By building positions in the Eagle Ford Shale and the Permian Basin, Comstock Resources Inc. has been Texas two-stepping away from nearly all dry gas production to oil, but the dance hasn’t always been graceful, as fourth quarter results show.

“…[O]ur goal this conference call is to get, quite frankly, 2012 behind us and it’s to continue to transition this company…away from this 98% natural gas platform we had, which at that time several years ago, that was a good platform. Today, it’s a horrible platform,” CEO Jay Allison said after discussing the company’s plans during a conference call Tuesday.

During the fourth quarter, low natural gas prices continued to hold down Comstock results. The company reported a net loss of $78.2 million (minus $1.68/share) compared with a net loss of $41.1 million (minus 89 cents/share) for the three months ended Dec. 31, 2011.

Fourth quarter 2012 results included impairments of gas producing properties and exploratory acreage amounting to $78.6 million and an unrealized loss from derivatives of $2 million. Results for fourth quarter 2011 included impairments of $60.8 million and a $2.9 million gain from the sale of securities.

“In 2012, we saw natural gas prices decrease 36% from 2011, and our gas production dropped 9%,” Allison said. “But then in 2012, we saw our oil production grow 175%, with the Eagle Ford becoming our main oil growth engine as we derisked our acreage and brought in KKR as a JV [joint venture] partner [see Shale Daily, Aug. 1, 2012].

Comstock began the year with a partially proven play in the Eagle Ford and later added Reeves County acreage in the Permian as a new oil basin. “In 2013, the Eagle Ford will continue to be our largest oil growth engine, with a three-rig dedicated program to focus drilling into better portions of our Eagle Ford acreage,” Allison said.

Eagle Ford production during 2013 will be lumpy, said COO Mark Williams. Last year, completions per month varied widely from zero to six due to multi-well pad drilling and subsequent multi-well stimulation operations, he said. “The large variation will result in a lot of lumpiness in our resulting Eagle Ford production curve in 2013,” Williams said.

In West Texas, Comstock’s activity has been focused on Reeves County and properties the company acquired targeting the Delaware Basin from Eagle Oil & Gas at the end of 2011 (see Daily GPI, Dec. 8, 2011).

“The Reeves County acreage provides us over 900 vertical locations, targeting the Wolfbone with 178 million boe of resource potential,” Williams said. “We have a proven and successful vertical program on our acreage, but we think there’s significant upside with horizontal development in the Avalon, the Bone Spring and the Wolfcamp formations on our Reeves County acreage.”

Williams said that recently other operators in the area have had “strong results” with horizontal wells targeting the Bone Spring and Wolfcamp. “[W]e believe there are several horizontal targets in the Bone Spring and Wolfcamp shales that may significantly improve the economics of the play,” Williams said. “Other operators in the area are actively pursuing horizontal opportunities in the Bone Spring and various benches in the Wolfcamp.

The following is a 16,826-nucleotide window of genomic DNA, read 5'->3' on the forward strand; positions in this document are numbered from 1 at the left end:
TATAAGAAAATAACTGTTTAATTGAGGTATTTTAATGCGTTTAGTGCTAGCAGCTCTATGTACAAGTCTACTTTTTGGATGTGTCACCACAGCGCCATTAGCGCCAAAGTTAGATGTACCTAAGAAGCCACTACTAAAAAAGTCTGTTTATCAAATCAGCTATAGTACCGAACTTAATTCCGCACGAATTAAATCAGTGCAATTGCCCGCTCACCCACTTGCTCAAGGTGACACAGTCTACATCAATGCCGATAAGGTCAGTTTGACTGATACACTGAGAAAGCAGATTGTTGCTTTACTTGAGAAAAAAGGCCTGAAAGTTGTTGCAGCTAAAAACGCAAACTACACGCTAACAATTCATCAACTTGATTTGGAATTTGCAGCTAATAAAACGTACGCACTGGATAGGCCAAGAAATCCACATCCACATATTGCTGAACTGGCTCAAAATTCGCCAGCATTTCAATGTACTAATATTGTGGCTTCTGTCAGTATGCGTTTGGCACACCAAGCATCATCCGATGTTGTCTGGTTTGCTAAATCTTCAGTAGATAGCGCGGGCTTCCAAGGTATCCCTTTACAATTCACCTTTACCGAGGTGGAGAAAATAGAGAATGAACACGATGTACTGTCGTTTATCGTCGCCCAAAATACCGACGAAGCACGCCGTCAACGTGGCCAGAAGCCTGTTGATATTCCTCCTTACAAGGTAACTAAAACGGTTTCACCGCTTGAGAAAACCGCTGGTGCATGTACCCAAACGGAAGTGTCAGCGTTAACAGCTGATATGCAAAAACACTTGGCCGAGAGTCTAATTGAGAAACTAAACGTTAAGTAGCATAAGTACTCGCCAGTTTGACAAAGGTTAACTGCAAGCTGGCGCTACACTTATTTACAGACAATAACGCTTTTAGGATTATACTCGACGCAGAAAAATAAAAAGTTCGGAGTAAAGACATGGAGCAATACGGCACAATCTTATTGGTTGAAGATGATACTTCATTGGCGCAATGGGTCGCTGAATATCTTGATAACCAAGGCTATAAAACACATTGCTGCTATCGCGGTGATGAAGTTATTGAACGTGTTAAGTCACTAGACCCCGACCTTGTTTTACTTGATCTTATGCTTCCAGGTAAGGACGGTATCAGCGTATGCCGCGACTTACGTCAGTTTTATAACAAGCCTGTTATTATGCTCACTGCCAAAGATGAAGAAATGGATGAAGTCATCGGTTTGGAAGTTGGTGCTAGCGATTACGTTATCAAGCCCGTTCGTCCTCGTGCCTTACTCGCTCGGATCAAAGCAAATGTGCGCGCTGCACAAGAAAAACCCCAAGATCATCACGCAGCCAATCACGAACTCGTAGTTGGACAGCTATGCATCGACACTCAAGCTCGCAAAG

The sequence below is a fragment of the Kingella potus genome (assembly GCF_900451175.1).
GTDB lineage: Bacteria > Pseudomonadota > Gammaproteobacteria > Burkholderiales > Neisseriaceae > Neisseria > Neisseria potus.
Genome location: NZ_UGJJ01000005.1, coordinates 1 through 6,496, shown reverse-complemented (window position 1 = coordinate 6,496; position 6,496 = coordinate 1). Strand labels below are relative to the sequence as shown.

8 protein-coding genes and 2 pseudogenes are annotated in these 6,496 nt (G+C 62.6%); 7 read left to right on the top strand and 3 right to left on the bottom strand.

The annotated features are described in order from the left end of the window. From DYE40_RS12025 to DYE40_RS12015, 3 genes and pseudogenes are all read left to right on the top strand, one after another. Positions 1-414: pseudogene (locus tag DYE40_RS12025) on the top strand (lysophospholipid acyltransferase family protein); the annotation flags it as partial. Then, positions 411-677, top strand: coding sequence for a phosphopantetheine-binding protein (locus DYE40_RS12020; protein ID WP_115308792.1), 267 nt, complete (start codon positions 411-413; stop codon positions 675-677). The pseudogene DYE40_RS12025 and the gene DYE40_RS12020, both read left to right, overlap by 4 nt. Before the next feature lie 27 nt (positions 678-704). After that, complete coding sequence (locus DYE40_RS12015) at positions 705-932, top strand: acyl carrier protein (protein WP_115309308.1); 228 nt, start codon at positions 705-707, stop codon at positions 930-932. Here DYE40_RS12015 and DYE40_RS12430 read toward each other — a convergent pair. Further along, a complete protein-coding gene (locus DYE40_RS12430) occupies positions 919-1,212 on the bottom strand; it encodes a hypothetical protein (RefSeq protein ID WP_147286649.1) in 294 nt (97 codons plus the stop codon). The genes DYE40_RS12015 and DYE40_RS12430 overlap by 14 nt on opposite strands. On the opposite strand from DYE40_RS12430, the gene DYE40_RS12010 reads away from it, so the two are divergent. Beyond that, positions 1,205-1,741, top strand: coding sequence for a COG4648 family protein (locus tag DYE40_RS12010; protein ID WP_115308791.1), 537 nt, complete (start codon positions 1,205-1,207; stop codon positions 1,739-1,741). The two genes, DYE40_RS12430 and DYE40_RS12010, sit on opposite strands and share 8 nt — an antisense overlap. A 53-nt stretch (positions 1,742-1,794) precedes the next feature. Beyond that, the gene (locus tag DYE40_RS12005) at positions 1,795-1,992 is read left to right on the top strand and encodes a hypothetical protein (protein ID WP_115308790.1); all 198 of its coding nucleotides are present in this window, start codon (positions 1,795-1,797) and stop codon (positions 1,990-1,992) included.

“Our Gaucho well is testing the Wolfcamp A, which has seen the most success by other operators in Reeves County. Our Monroe well tested the Wolfcamp B, which has been moderately successful. And as I said before, the Dale Evans, which was not successful, tested the middle Wolfcamp Shale. The horizontal aspect of this play is still emerging, so there is much science to be applied before it can be verified, but we are very excited to have such a prime position in this basin.”

Comstock is dialing down spending in the Haynesville/Bossier play significantly this year. The company has 6 Tcfe of upside, Allison said, and has allocated $32 million to drill 3.6 net wells versus the $107 million it spent in the play last year.

“…[W]e are able now to inventory our Haynesville gas region [see Shale Daily, Nov. 1, 2012], and we’ll spend our money this year developing our two tier-one oil basins: the Eagle Ford and the Permian,” Allison said. “…So in 2013, 94% of the net wells drilled will be oil wells and 92% of our budget will be spent on oil projects.”

Comstock also plans to delver its balance sheet through a JV in the Permian, Allison said, allowing Comstock to develop the Permian “on a more consistent scale,” with both vertical and horizontal wells. “We intentionally levered up the company in order to add the two oil basins, and we did bring in a perfect JV partner in the Eagle Ford.”

The company’s recent rough ride is part of its transition to becoming an oil company, Allison said.

“We’re going to kind of hunker down, drill these Wolfcamp A wells…[T]he Permian is a very hot area right now,” he said. “We’ve had phone calls [from parties] asking what they could do with us in the Permian for prospective partners. So that’s a good thing. It’s a good thing to be in a nice, hot area where I think 20% of all the oil produced in the United States comes from the Permian, and that’s for a reason, and we’re right in the middle of it.”